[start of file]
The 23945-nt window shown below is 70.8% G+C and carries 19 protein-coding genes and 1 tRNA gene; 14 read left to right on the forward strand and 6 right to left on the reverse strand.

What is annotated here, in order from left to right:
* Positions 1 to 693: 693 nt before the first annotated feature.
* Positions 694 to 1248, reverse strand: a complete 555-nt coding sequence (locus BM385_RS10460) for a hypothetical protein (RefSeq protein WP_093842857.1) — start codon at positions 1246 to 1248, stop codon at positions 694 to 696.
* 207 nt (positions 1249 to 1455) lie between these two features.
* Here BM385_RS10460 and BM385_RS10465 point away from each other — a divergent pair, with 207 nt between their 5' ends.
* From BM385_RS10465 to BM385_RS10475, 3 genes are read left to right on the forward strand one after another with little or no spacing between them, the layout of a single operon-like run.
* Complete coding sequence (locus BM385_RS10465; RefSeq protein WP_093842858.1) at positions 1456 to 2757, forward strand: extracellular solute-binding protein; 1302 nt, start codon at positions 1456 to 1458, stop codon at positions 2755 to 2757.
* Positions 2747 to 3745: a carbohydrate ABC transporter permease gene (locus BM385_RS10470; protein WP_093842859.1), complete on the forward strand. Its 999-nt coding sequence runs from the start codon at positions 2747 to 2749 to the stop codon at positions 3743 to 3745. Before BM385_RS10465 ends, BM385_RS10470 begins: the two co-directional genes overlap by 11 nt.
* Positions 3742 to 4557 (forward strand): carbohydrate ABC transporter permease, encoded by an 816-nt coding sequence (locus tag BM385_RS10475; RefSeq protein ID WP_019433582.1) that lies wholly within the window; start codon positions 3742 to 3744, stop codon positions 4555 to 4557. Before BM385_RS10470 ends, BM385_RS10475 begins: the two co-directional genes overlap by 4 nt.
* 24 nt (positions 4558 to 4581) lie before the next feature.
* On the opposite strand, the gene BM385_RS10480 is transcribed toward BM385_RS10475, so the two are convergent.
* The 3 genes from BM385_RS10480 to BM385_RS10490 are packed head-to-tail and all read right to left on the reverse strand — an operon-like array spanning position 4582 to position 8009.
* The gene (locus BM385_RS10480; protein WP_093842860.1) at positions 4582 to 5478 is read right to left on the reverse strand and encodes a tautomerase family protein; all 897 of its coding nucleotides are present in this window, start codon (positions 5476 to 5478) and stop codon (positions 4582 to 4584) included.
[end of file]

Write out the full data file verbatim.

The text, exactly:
The 23945-nt window shown below is 70.8% G+C and carries 19 protein-coding genes and 1 tRNA gene; 14 read left to right on the forward strand and 6 right to left on the reverse strand.

What is annotated here, in order from left to right:
* Positions 1 to 693: 693 nt before the first annotated feature.
* Positions 694 to 1248, reverse strand: a complete 555-nt coding sequence (locus BM385_RS10460) for a hypothetical protein (RefSeq protein WP_093842857.1) — start codon at positions 1246 to 1248, stop codon at positions 694 to 696.
* 207 nt (positions 1249 to 1455) lie between these two features.
* Here BM385_RS10460 and BM385_RS10465 point away from each other — a divergent pair, with 207 nt between their 5' ends.
* From BM385_RS10465 to BM385_RS10475, 3 genes are read left to right on the forward strand one after another with little or no spacing between them, the layout of a single operon-like run.
* Complete coding sequence (locus BM385_RS10465; RefSeq protein WP_093842858.1) at positions 1456 to 2757, forward strand: extracellular solute-binding protein; 1302 nt, start codon at positions 1456 to 1458, stop codon at positions 2755 to 2757.
* Positions 2747 to 3745: a carbohydrate ABC transporter permease gene (locus BM385_RS10470; protein WP_093842859.1), complete on the forward strand. Its 999-nt coding sequence runs from the start codon at positions 2747 to 2749 to the stop codon at positions 3743 to 3745. Before BM385_RS10465 ends, BM385_RS10470 begins: the two co-directional genes overlap by 11 nt.
* Positions 3742 to 4557 (forward strand): carbohydrate ABC transporter permease, encoded by an 816-nt coding sequence (locus tag BM385_RS10475; RefSeq protein ID WP_019433582.1) that lies wholly within the window; start codon positions 3742 to 3744, stop codon positions 4555 to 4557. Before BM385_RS10470 ends, BM385_RS10475 begins: the two co-directional genes overlap by 4 nt.
* 24 nt (positions 4558 to 4581) lie before the next feature.
* On the opposite strand, the gene BM385_RS10480 is transcribed toward BM385_RS10475, so the two are convergent.
* The 3 genes from BM385_RS10480 to BM385_RS10490 are packed head-to-tail and all read right to left on the reverse strand — an operon-like array spanning position 4582 to position 8009.
* The gene (locus BM385_RS10480; protein WP_093842860.1) at positions 4582 to 5478 is read right to left on the reverse strand and encodes a tautomerase family protein; all 897 of its coding nucleotides are present in this window, start codon (positions 5476 to 5478) and stop codon (positions 4582 to 4584) included.